There are probably others and I will keep updating this over time.  Feel free to add your thoughts in the comments below.

 

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How I Keeping Learning

I was meeting with a friend of mine and we compared iPhones to see what apps we each used.  We started talking about what we do every week to stay current and learn.  One of my first managers Steven Fisch at CS First Boston told me to read the first section of the Wall Street Journal every day.  At a minimum, I should read the “What’s News” on the left column of the front page of the journal.
Now, twenty years later, here is a run down of what I read, listen to, and use every week to stay current:

Periodicals:

Podcasts:

Websites:

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Are You Chained to Your Marketplace?

Geekwire published an insightful article on the challenges of tethering to any online marketplace, as booking decline for homeowners while Expedia makes changes at HomeAway. Marketplaces like Zillow, Trulia, HomeAway, & AirBNB can be a real boon for small businesses, but can quickly changes the rules, challenging a business’ revenue and profit.
Any thoughts on the for-sale real estate vertical or other sharing economy businesses?
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Hustle, Not Muscle: The Key to Lifelong Success

This blog post was originally published by on ActiveRain.

Has anyone with true hustle ever failed?  Have ever you met or known anyone
who hustled and did not achieve their goals?  Me neither.

I was recently asked to speak on a panel to MBA’s from the University of Utah talking about Seattle, technology and entrepreneurship.  We had a GREAT panel of speakers: Kevin Nakao of MeritShare, WhitePages, RealNetworks; Will O’Brien from Big Fish Games & TrialPay; Edward Yim from ClassifiedAds and Blue Moon Ventures, and Meredith Turner from PitchBook and WhitePages.

Much of the panel was the standard stuff – how did you end up in Seattle, how does Seattle compare to Silicon Valley, and what is the hiring environment like?  Inevitably you get down to the question of: what advice do you have for finding a job or for life in general?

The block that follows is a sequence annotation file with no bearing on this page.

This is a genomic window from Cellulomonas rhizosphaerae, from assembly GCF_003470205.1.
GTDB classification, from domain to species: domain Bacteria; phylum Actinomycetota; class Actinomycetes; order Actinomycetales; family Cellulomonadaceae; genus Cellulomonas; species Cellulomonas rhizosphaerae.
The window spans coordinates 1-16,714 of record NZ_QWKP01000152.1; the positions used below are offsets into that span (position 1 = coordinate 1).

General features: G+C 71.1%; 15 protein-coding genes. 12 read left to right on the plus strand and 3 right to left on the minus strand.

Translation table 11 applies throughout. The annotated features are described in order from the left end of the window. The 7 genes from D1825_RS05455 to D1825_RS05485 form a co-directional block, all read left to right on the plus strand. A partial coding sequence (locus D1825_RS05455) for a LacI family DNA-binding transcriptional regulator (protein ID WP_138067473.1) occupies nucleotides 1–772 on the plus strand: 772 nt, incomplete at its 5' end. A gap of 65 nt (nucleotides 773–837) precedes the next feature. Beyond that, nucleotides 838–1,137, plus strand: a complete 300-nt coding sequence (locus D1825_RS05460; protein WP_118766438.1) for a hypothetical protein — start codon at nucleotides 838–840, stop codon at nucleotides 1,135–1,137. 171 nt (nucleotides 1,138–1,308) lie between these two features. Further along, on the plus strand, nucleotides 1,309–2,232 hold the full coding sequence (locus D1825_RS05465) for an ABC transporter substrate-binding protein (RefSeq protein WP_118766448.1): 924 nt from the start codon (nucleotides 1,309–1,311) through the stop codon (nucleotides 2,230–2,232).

Down the line, every panelist gave the same answer: HUSTLE.

It is very rare to put five people on a panel and they all agree that pure and simple hustle and effort are the keys to success.  Kevin gave an example of how he broke into the music industry by showing up in LA, knocking on doors and working for free, until someone gave him a job.  Will talked about how he managed to open up the “London” office for his former consulting company by cold calling companies in the UK until one of them listened to his pitch.  He landed a $15m engagement from this UK company, which ended up being the largest consulting project for his employer.  Edward talked about raising a search fund out of business school by asking people he did not know for money to go buy a company.   Hustle is at the heart of every example.
When I think about my own career, I would say hustle and fear are a powerful combination.  Throw in serendipity or luck and you have a recipe for success.  As the CTO of my former company Bio Architecture Lab Yasuo Yoshikuni would say, “The more shots on goal you have, the more you score.”   When I was CEO of Bio Architecture Lab, we were commercializing a technology to convert seaweed into low cost biofuels and chemicals.  I started with the company in March of 2008.  Shortly thereafter oil prices peaked at $140 per barrel and then crashed below $60 per barrel, making it that much harder to commercialize new clean technologies at a price competitive with oil.   Simultaneously, Lehman Brothers failed and the financial crisis ensued, taking the entire financial system with it, making it even harder to raise financing for a speculative cleantech venture with unproven technology.